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Updated 5:00 PM March 16, 2007




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  Recording Industry association to file lawsuit
Latest action prompts reminders about the dangers of file sharing

The Recording Industry Association of America (RIAA) has identified additional people who are alleged to have engaged in unlawful peer-to-peer file sharing on the Internet, and more than a dozen of those in the latest crackdown are U-M students.

RIAA began an international campaign about three years ago to prosecute people who illegally upload copyrighted material, leaving their computers vulnerable for others to find and upload the files.

In this latest effort RIAA has begun to target college students in particular, says Jack Bernard, assistant general counsel, Office of the Vice President and General Counsel.

"This means that students who engage in unlawful peer-to-peer file sharing are more likely than ever to be identified and sued by RIAA," Bernard says.

"The University of Michigan does not condone unlawful peer-to-peer file sharing. Students who engage in it are violating a variety of University policies, including the Statement of Student Rights and Responsibilities, the Proper Use of Information Resources, and the ResComp Conditions of Use," he says.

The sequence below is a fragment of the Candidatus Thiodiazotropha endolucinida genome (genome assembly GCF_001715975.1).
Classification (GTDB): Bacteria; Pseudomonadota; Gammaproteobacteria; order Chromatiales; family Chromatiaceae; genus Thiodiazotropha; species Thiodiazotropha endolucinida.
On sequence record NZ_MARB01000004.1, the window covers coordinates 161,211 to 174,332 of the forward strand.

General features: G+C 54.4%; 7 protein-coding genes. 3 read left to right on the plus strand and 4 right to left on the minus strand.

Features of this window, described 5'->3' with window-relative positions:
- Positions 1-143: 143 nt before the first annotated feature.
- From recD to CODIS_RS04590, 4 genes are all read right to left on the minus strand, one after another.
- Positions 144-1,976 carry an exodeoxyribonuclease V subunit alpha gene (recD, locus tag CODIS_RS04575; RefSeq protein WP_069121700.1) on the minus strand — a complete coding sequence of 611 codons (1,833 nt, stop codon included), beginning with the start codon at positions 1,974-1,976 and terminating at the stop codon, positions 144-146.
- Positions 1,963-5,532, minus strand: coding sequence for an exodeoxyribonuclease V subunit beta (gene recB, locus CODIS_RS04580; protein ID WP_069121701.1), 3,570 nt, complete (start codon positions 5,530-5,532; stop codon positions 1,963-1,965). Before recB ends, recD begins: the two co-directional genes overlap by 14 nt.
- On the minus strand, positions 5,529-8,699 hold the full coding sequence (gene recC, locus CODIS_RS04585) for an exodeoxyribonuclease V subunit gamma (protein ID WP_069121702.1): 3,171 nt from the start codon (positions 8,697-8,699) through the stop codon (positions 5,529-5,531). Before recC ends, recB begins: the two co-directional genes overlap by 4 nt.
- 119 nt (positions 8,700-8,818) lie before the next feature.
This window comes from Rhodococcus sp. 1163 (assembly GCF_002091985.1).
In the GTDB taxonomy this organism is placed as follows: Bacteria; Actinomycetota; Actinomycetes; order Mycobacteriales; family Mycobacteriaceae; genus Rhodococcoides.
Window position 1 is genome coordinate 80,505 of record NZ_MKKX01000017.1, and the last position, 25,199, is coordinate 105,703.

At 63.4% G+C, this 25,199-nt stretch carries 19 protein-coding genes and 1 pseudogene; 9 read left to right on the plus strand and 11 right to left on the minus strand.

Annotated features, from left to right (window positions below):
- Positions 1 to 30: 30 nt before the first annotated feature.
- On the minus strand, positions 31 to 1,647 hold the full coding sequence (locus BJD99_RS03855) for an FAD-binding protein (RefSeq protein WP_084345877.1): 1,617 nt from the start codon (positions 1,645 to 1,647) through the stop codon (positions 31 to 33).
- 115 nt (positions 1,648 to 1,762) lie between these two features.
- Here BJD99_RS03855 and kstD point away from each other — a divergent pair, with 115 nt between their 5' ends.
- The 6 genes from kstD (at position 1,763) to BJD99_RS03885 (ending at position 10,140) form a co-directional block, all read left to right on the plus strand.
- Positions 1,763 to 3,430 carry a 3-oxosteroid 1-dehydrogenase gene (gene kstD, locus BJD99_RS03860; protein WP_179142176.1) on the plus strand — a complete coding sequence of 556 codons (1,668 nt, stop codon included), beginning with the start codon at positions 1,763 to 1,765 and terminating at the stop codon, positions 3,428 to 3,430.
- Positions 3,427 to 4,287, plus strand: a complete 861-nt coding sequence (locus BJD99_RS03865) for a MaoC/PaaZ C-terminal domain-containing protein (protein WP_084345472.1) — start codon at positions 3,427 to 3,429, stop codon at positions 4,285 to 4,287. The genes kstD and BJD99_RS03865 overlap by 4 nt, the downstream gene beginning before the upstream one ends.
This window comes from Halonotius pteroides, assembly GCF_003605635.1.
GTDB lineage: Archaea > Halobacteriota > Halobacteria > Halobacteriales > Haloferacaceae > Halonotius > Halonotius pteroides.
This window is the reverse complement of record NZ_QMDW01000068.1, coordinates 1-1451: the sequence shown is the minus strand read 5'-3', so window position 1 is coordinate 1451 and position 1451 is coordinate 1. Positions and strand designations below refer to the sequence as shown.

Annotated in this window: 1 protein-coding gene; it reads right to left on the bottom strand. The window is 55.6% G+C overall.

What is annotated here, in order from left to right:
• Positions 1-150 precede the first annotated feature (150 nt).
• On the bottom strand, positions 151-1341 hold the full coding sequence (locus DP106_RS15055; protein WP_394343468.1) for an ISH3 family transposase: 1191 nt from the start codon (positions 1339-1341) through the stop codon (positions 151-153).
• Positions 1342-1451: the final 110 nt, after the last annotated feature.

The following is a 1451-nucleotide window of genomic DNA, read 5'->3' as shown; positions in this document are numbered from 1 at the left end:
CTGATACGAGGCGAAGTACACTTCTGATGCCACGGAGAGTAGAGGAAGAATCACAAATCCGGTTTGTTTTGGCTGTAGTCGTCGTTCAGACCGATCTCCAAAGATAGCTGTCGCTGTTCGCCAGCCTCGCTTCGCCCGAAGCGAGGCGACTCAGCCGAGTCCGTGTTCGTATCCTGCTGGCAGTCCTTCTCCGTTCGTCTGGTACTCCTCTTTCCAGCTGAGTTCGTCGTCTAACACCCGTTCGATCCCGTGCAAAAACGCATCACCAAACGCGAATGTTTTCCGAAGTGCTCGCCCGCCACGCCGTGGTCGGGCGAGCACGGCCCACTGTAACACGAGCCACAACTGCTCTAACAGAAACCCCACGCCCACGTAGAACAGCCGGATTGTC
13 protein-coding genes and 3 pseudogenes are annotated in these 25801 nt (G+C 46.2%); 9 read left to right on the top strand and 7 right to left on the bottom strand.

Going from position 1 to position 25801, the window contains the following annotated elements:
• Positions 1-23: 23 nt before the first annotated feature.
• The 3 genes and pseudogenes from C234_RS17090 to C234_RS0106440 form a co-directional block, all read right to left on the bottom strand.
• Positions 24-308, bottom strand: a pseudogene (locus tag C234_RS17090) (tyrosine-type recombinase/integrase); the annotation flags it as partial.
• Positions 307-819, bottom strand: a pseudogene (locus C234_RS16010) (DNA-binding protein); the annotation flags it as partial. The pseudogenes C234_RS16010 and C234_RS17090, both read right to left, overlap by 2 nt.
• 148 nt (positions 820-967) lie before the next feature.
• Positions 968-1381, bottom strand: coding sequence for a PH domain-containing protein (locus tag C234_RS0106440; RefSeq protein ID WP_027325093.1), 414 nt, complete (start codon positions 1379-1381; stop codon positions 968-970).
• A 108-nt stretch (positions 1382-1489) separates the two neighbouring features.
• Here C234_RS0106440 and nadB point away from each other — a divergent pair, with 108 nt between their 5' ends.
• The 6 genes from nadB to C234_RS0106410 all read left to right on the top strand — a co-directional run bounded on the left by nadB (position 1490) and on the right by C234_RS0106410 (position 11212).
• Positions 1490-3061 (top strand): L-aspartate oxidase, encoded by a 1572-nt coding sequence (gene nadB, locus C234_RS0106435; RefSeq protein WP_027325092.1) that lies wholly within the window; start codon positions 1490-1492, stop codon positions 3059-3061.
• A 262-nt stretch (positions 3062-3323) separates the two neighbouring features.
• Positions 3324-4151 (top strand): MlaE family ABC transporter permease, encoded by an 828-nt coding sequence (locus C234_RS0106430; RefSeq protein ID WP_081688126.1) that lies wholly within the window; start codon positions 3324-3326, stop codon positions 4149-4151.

The association is able to track file sharers through IP addresses. Although the University has a policy against giving out the identities of computer users, it must comply with the law when presented with a valid subpoena that seeks to track down the alleged offenders, Bernard says. In the current round, the University is in the process of identifying and notifying the individuals involved.

Most students identified in previous sweeps have settled these lawsuits out-of-court, typically for $4,000-$4,500.

Students or staff who have installed peer-to-peer file sharing programs on their computers and are concerned that they might be unwittingly sharing files should visit a University of Chicago Web page that describes how to disable file sharing on a variety of programs (http://

For information on the University's policy go to

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